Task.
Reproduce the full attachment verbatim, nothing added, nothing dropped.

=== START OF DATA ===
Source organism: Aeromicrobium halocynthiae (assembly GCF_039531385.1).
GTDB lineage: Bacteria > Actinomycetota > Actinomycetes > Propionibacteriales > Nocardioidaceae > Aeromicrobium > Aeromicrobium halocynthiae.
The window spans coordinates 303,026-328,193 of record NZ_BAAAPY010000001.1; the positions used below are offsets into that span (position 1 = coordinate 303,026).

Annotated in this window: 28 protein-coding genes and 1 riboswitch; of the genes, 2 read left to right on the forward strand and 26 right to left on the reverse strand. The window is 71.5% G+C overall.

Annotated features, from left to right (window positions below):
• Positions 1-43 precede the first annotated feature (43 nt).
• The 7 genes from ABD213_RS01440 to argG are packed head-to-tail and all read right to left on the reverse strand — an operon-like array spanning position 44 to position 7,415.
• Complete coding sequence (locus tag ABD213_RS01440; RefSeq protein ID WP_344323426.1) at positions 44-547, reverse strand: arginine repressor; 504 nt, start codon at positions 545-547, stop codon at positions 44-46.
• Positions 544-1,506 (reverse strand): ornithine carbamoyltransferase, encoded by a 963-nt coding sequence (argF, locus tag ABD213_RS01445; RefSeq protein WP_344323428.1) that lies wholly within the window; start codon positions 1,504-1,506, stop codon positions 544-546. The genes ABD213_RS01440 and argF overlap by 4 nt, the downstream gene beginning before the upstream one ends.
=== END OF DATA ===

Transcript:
Source organism: Aeromicrobium halocynthiae (assembly GCF_039531385.1).
GTDB lineage: Bacteria > Actinomycetota > Actinomycetes > Propionibacteriales > Nocardioidaceae > Aeromicrobium > Aeromicrobium halocynthiae.
The window spans coordinates 303,026-328,193 of record NZ_BAAAPY010000001.1; the positions used below are offsets into that span (position 1 = coordinate 303,026).

Annotated in this window: 28 protein-coding genes and 1 riboswitch; of the genes, 2 read left to right on the forward strand and 26 right to left on the reverse strand. The window is 71.5% G+C overall.

Annotated features, from left to right (window positions below):
• Positions 1-43 precede the first annotated feature (43 nt).
• The 7 genes from ABD213_RS01440 to argG are packed head-to-tail and all read right to left on the reverse strand — an operon-like array spanning position 44 to position 7,415.
• Complete coding sequence (locus tag ABD213_RS01440; RefSeq protein ID WP_344323426.1) at positions 44-547, reverse strand: arginine repressor; 504 nt, start codon at positions 545-547, stop codon at positions 44-46.
• Positions 544-1,506 (reverse strand): ornithine carbamoyltransferase, encoded by a 963-nt coding sequence (argF, locus tag ABD213_RS01445; RefSeq protein WP_344323428.1) that lies wholly within the window; start codon positions 1,504-1,506, stop codon positions 544-546. The genes ABD213_RS01440 and argF overlap by 4 nt, the downstream gene beginning before the upstream one ends.